Now, as she sneaks around the dirigible school, eavesdropping on the teachers' quarters and making clandestine climbs to the ship's boiler room, she learns that there may be more to a school trip to London than is apparent at first. A conspiracy is afoot--one with dire implications for both supernaturals and humans. Sophronia must rely on her training to discover who is behind the dangerous plot-and survive the London Season with a full dance card.
In this sequel to bestselling author Gail Carriger's YA debut Etiquette & Espionage, class is back in session with more petticoats and poison, tea trays and treason. Gail's distinctive voice, signature humor, and lush steampunk setting are sure to be the height of fashion this season. (Goodreads)
The second book, Curtsies and Conspiracies was good, but I was saddened that I did not fall in love with it as much as I did Etiquette & Espionage. I am almost thinking that I was not as drawn to the book because I was reading it rather than listening to the audiobook. The audiobook had this wonderful reader with a British accent that brought the story to life.
 I also did not find as many hilarious quotes in the book as I did in the first one. There was a particularly amusing part with Sidheag described what male geniality was like. I was laughing out loud, for that one.
I really did enjoy Soap – and even though there was a mild love triangle in this book, it was not obsessive, mostly because Sophronia was not really into either guy that much. Pillover has definitely become one of my favorite characters for his quiet intuition. He is kind of like the Silent Bob in the book.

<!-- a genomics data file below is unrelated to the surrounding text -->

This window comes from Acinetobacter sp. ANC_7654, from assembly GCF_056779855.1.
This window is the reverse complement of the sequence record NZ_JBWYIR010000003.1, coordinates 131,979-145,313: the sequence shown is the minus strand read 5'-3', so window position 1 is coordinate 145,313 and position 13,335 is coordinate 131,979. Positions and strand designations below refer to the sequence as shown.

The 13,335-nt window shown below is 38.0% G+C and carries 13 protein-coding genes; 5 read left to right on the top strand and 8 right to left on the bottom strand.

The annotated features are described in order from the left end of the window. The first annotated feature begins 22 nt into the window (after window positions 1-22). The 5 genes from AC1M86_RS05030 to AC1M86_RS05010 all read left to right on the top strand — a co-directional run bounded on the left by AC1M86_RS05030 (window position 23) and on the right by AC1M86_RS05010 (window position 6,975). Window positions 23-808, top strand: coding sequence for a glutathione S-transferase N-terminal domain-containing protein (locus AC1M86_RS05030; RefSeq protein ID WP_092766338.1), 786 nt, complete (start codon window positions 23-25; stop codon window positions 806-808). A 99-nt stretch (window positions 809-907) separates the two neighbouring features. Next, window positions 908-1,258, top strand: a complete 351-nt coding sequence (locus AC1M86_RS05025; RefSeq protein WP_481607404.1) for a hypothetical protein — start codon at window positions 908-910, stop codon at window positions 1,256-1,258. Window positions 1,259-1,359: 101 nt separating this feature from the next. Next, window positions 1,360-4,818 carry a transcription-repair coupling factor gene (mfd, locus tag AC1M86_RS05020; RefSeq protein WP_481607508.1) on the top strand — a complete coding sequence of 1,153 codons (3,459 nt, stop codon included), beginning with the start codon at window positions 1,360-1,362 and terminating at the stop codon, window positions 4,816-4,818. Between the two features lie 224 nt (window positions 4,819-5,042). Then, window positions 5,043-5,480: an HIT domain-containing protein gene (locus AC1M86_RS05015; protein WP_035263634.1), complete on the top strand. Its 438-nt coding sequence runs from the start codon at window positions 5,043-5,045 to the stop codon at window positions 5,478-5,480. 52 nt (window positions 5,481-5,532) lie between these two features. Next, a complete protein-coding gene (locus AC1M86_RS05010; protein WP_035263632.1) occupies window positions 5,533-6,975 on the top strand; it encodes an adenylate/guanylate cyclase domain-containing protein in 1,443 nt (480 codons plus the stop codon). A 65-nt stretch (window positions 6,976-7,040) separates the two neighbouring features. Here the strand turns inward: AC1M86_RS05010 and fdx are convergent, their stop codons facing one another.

The main issue I had with the book is that the plot wasn't really well developed. I guess I am still not 100% sure why it was so the valve was that important and would have liked that flushed out more.Both books I was so wrapped up in the day to day events that the plot of the story almost seemed like a subplot. There were points I couldn't really figure out where the story was going, but I like it, so I didn't stop reading. It was an odd situation.
I do enjoy the school so much and even dream at night of the floating boat. I would love to see this series made into a tv series or movie and have my imagination come out on the big screen!

Waiting on Wednesday - Far From You

Sophie Winters nearly died. Twice.
The first time, she's fourteen, and escapes a near-fatal car accident with scars, a bum leg, and an addiction to Oxy that'll take years to kick.
The second time, she's seventeen, and it's no accident. Sophie and her best friend Mina are confronted by a masked man in the woods. Sophie survives, but Mina is not so lucky. When the cops deem Mina's murder a drug deal gone wrong, casting partial blame on Sophie, no one will believe the truth: Sophie has been clean for months, and it was Mina who led her into the woods that night for a meeting shrouded in mystery.
After a forced stint in rehab, Sophie returns home to a chilly new reality. Mina's brother won't speak to her, her parents fear she'll relapse, old friends have become enemies, and Sophie has to learn how to live without her other half. To make matters worse, no one is looking in the right places and Sophie must search for Mina's murderer on her own. But with every step, Sophie comes closer to revealing all: about herself, about Mina and about the secret they shared. (Goodreads)

I am trying to break out of my typical reading choice cell and read goods in genre's other than dystopian. This book sounds intense, moving and a really unique interesting story. I have read some reviews and readers seem to really enjoy the book. It is set to be released in April, so I don't have to wait too long to read it!

Top Ten Tuesday - Ten Things on my Reading Wish List

January 21: Top Ten Things On My Reading Wish list (if you could make authors write about these things you would. Could be a specific type of character, an issue tackled, a time period, a certain plot, etc.)
Wow, this is the hardest Top Ten Tuesday yet! It is hard because there are so many possibilities. Since I aspire to be a writer myself, I guess I could give ideas of what I am thinking about writing and what I have learned from reading all the time.